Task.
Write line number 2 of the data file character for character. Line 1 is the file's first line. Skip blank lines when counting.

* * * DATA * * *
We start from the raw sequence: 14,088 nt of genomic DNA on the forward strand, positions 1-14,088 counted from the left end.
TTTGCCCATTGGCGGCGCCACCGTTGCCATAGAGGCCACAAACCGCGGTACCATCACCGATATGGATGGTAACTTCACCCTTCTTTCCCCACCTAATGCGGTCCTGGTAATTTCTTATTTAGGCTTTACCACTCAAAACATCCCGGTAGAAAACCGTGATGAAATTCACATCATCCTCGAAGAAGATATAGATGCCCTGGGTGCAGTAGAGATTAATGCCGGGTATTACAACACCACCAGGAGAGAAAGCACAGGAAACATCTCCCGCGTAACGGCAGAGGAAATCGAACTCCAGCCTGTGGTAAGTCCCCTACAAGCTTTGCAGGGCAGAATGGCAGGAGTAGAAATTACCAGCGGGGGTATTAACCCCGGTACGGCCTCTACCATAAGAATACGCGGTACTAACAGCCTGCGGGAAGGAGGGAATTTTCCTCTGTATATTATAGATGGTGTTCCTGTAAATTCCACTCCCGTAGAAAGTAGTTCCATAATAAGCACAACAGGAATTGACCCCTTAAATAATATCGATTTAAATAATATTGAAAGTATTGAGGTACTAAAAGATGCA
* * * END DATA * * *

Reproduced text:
TTTGCCCATTGGCGGCGCCACCGTTGCCATAGAGGCCACAAACCGCGGTACCATCACCGATATGGATGGTAACTTCACCCTTCTTTCCCCACCTAATGCGGTCCTGGTAATTTCTTATTTAGGCTTTACCACTCAAAACATCCCGGTAGAAAACCGTGATGAAATTCACATCATCCTCGAAGAAGATATAGATGCCCTGGGTGCAGTAGAGATTAATGCCGGGTATTACAACACCACCAGGAGAGAAAGCACAGGAAACATCTCCCGCGTAACGGCAGAGGAAATCGAACTCCAGCCTGTGGTAAGTCCCCTACAAGCTTTGCAGGGCAGAATGGCAGGAGTAGAAATTACCAGCGGGGGTATTAACCCCGGTACGGCCTCTACCATAAGAATACGCGGTACTAACAGCCTGCGGGAAGGAGGGAATTTTCCTCTGTATATTATAGATGGTGTTCCTGTAAATTCCACTCCCGTAGAAAGTAGTTCCATAATAAGCACAACAGGAATTGACCCCTTAAATAATATCGATTTAAATAATATTGAAAGTATTGAGGTACTAAAAGATGCA